made a bee-line for the recordings table, nearly spilling their beer.
Tonight it seemed that Ed’s vocal and instrumental
rendition of “What a Wonderful World”, along with his vocal (and my
instrumental) rendition of “After You’ve Gone” gleaned the most
appreciative applause of the evening. Ed also wrote both of those outstanding
arrangements for the band.
Our “string section” with Joey Carano on guitar and
Jeff Davis on bass, had the audience in its grip on several songs. Joey had
ample solo opportunity and Jeff only one or two solos for the evening, but the
listeners appreciated Jeff’s fine playing as well as Joey’s.
We’re getting used to the glowing comments following
the gigs now. Just like in the states when a set ends, people often say “you
guys are great!” Over here, its “Absolutely brilliant!”
August 8, 2003 : The Forty-Five Club, Newcastle-Under-Lyme.
Another hot day and another non-air-conditioned venue. The
prospects were grim as we loaded into the tiny venue and the realization of
space limitations grew ominous. The band took up nearly half of the room and we
were setting up a sound system that would serve a large room. Estimates of
seating capacity by band members ranged from 20 to 30, and that included the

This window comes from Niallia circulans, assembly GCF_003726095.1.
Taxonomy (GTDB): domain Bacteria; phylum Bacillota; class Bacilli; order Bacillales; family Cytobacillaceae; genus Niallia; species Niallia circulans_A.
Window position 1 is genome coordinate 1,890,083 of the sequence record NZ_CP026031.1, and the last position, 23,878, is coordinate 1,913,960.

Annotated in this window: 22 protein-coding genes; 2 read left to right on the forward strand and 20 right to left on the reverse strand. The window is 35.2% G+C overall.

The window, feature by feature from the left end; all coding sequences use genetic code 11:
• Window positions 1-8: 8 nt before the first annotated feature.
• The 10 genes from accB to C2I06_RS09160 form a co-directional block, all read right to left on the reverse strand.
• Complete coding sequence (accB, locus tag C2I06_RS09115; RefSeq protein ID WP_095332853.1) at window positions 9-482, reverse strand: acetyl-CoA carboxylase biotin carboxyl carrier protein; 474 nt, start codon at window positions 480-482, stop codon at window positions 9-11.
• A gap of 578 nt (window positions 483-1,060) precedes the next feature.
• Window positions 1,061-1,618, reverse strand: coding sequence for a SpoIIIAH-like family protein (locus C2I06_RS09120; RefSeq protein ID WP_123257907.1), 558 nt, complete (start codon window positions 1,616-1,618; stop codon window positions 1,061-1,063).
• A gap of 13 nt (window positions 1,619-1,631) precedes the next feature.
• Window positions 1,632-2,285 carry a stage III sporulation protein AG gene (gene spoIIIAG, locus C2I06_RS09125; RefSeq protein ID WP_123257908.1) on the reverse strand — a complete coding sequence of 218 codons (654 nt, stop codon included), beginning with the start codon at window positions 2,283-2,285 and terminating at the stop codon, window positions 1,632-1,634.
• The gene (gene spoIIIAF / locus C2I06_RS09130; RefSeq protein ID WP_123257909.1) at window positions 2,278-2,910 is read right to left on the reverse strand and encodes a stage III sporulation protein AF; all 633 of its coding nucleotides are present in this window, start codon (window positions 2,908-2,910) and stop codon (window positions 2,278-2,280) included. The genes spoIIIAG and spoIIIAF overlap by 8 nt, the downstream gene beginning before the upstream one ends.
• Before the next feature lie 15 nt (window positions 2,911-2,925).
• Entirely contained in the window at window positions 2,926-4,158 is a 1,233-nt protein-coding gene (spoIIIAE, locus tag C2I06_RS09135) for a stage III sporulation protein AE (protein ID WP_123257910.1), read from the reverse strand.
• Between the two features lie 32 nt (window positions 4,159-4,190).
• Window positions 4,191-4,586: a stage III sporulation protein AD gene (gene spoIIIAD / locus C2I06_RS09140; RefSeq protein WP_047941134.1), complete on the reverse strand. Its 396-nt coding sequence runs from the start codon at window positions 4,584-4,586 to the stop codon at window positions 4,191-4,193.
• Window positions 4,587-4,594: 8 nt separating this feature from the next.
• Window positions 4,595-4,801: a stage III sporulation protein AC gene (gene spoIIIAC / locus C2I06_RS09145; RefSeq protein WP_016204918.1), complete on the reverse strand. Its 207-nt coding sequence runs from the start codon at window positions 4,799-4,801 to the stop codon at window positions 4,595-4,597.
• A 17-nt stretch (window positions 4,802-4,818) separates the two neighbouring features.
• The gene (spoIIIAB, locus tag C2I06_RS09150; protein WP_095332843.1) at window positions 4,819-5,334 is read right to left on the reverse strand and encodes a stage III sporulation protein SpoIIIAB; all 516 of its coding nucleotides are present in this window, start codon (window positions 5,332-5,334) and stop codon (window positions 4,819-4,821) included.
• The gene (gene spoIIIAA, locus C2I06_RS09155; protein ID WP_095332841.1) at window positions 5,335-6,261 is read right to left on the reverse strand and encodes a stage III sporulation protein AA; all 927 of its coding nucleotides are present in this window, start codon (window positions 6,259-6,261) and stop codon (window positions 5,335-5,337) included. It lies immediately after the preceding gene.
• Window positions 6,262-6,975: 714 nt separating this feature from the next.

folks in the doorway and those lined up (queued) in the hallway. Leaving the
bandstand on the breaks meant finding a way out. BZ spent the past three nights
peeking in the windows because there was no place to sit or stand inside the
It might be noted that a few of the places we played recently
were new to us and the band was new to the local people as well. Because we saw
so much enthusiasm on the parts of the managers and patrons, following our gigs
it is easy to see why 10th Avenue has such a great reputation overseas. Our band
simply plays exciting, swinging jazz and often blows away the audience with
its skills. That was the case tonight. The manager told the audience that,
“Whoever booked this marvelous band should be awarded a medal!” Everyone
clapped and cheered. Of course, it was he who had indeed booked our band and the
crowd knew it.